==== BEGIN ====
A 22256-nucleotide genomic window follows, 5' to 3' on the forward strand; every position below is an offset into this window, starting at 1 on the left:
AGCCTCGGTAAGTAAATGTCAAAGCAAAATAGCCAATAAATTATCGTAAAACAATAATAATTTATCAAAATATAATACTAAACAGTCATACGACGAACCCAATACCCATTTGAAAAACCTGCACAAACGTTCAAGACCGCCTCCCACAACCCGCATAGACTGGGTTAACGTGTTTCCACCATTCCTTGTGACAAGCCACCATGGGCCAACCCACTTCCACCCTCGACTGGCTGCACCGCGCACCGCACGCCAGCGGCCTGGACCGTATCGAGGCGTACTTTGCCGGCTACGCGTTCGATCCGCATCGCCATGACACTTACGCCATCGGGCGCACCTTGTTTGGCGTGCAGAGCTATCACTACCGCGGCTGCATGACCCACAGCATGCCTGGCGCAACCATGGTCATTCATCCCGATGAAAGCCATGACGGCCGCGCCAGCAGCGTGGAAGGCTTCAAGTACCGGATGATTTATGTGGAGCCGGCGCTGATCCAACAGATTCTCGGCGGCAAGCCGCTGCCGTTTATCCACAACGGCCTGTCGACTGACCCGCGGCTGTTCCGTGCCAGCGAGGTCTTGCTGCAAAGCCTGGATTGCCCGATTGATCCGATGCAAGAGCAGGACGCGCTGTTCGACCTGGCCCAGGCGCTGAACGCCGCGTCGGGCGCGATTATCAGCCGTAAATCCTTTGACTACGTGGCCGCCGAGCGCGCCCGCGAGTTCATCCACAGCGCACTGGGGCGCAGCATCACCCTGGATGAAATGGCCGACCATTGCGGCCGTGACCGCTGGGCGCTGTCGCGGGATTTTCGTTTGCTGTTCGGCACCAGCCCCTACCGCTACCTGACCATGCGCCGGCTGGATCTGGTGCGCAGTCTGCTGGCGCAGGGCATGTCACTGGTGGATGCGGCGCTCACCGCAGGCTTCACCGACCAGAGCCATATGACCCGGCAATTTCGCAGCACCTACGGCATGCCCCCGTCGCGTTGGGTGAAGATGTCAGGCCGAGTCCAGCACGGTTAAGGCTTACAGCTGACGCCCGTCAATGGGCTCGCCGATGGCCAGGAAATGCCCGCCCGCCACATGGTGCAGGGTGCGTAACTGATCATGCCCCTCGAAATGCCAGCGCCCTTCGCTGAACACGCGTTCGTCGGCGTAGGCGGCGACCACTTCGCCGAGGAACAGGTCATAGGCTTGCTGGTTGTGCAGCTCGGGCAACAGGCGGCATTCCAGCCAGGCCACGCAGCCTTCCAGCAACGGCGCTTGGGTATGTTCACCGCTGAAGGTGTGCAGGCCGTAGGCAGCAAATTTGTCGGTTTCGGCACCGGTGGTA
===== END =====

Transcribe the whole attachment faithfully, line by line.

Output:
A 22256-nucleotide genomic window follows, 5' to 3' on the forward strand; every position below is an offset into this window, starting at 1 on the left:
AGCCTCGGTAAGTAAATGTCAAAGCAAAATAGCCAATAAATTATCGTAAAACAATAATAATTTATCAAAATATAATACTAAACAGTCATACGACGAACCCAATACCCATTTGAAAAACCTGCACAAACGTTCAAGACCGCCTCCCACAACCCGCATAGACTGGGTTAACGTGTTTCCACCATTCCTTGTGACAAGCCACCATGGGCCAACCCACTTCCACCCTCGACTGGCTGCACCGCGCACCGCACGCCAGCGGCCTGGACCGTATCGAGGCGTACTTTGCCGGCTACGCGTTCGATCCGCATCGCCATGACACTTACGCCATCGGGCGCACCTTGTTTGGCGTGCAGAGCTATCACTACCGCGGCTGCATGACCCACAGCATGCCTGGCGCAACCATGGTCATTCATCCCGATGAAAGCCATGACGGCCGCGCCAGCAGCGTGGAAGGCTTCAAGTACCGGATGATTTATGTGGAGCCGGCGCTGATCCAACAGATTCTCGGCGGCAAGCCGCTGCCGTTTATCCACAACGGCCTGTCGACTGACCCGCGGCTGTTCCGTGCCAGCGAGGTCTTGCTGCAAAGCCTGGATTGCCCGATTGATCCGATGCAAGAGCAGGACGCGCTGTTCGACCTGGCCCAGGCGCTGAACGCCGCGTCGGGCGCGATTATCAGCCGTAAATCCTTTGACTACGTGGCCGCCGAGCGCGCCCGCGAGTTCATCCACAGCGCACTGGGGCGCAGCATCACCCTGGATGAAATGGCCGACCATTGCGGCCGTGACCGCTGGGCGCTGTCGCGGGATTTTCGTTTGCTGTTCGGCACCAGCCCCTACCGCTACCTGACCATGCGCCGGCTGGATCTGGTGCGCAGTCTGCTGGCGCAGGGCATGTCACTGGTGGATGCGGCGCTCACCGCAGGCTTCACCGACCAGAGCCATATGACCCGGCAATTTCGCAGCACCTACGGCATGCCCCCGTCGCGTTGGGTGAAGATGTCAGGCCGAGTCCAGCACGGTTAAGGCTTACAGCTGACGCCCGTCAATGGGCTCGCCGATGGCCAGGAAATGCCCGCCCGCCACATGGTGCAGGGTGCGTAACTGATCATGCCCCTCGAAATGCCAGCGCCCTTCGCTGAACACGCGTTCGTCGGCGTAGGCGGCGACCACTTCGCCGAGGAACAGGTCATAGGCTTGCTGGTTGTGCAGCTCGGGCAACAGGCGGCATTCCAGCCAGGCCACGCAGCCTTCCAGCAACGGCGCTTGGGTATGTTCACCGCTGAAGGTGTGCAGGCCGTAGGCAGCAAATTTGTCGGTTTCGGCACCGGTGGTA